Glossary

Abdomen

Tummy.

Amniotomy

Using a plastic hook inserted through a woman's vagina to release the waters (called amniotic fluid) around the baby.

Anti-embolism stockings

Tight stockings (also known as 'compression stockings') specially designed to reduce the risk of developing a blood clot in your legs. The stockings squeeze your feet, lower legs and thighs, helping your blood to circulate around your legs more quickly.

Body mass index (BMI)

Your weight in kilogrammes (kg) divided by the square of your height in metres (m2).

Complications

Extra health problems after an operation or arising from another condition or infection.

General anaesthetic

An anaesthetic that puts you to sleep.

Induction of labour

Methods that are used to start labour. These include a membrane sweep, breaking the waters, using tablets inserted into a woman's vagina or a drip.

Low-residue foods

Foods that are easy to digest, they are low in fibre and other substances that the body finds it hard to digest.

Morbidly adherent placenta

A rare condition in which the placenta attaches abnormally to the wall of the womb. It can cause severe bleeding.

Obstetrician

A doctor who has received specialised training and experience in the care of women during pregnancy and childbirth.

Oxytocin

A hormone naturally produced by the body which causes the womb to contract. A synthetic copy of this hormone is sometimes used during childbirth to increase or start contractions of the womb.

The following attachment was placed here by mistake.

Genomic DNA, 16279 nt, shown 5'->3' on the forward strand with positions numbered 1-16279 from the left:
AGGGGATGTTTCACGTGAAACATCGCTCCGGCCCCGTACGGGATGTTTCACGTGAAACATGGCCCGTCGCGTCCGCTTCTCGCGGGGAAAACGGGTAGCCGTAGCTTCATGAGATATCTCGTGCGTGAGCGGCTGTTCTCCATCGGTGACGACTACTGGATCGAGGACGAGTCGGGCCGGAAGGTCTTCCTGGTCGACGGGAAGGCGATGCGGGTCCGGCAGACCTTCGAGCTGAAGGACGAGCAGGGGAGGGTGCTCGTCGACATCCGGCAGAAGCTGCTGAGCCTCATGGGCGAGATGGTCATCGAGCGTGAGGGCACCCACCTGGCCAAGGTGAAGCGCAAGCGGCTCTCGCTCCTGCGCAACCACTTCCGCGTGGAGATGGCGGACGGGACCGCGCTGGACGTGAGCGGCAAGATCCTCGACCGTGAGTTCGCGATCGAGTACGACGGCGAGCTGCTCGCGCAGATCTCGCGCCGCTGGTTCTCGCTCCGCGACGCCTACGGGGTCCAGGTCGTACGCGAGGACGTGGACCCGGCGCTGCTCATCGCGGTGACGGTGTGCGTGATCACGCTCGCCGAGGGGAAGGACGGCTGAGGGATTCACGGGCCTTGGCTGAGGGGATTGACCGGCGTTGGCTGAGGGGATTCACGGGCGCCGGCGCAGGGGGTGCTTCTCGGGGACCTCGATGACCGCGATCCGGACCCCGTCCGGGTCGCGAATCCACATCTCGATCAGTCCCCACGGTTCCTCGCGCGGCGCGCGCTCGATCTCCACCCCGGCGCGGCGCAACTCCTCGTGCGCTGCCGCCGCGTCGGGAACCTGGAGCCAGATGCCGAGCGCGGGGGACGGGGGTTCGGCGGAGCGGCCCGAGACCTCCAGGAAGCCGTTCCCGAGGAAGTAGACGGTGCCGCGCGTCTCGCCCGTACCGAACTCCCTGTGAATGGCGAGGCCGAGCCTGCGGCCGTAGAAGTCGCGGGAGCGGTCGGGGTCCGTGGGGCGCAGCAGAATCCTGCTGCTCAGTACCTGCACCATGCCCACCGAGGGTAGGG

Placenta praevia

When the placenta is low-lying in the womb and covers all or part of the entrance to the womb.

Pre-eclampsia

A condition that happens in the second half of pregnancy that can cause serious problems for you and your baby if it is not detected and managed. Signs of pre-eclampsia are high blood pressure, protein in the urine and/or swelling of the hands, feet, ankles and sometimes the face.

Regional anaesthetic

A type of anaesthetic that numbs the lower part of your body. Spinal and epidural anaesthetics are types of regional anaesthetic. The anaesthetic drugs are either given through an injection into the spine before the start of the operation, or run into your spine through a small tube (catheter). The catheter may have been put in place as part of the epidural used for pain relief during labour, or at the time of the operation.

Speculum

A metal instrument that is inserted into a woman's vagina so that examination of the cervix and vagina can be done. It is used in smear tests and most gynaecological examinations.

'Top-up dose'

A dose of spinal or epidural anaesthetic drugs given to maintain the effects of the anaesthetic.

Viral load

The amount of virus in your blood. In this guideline, a low viral load is less than 50 copies of the virus per ml of blood and a high viral load is more than 400 copies of the virus per ml of blood.

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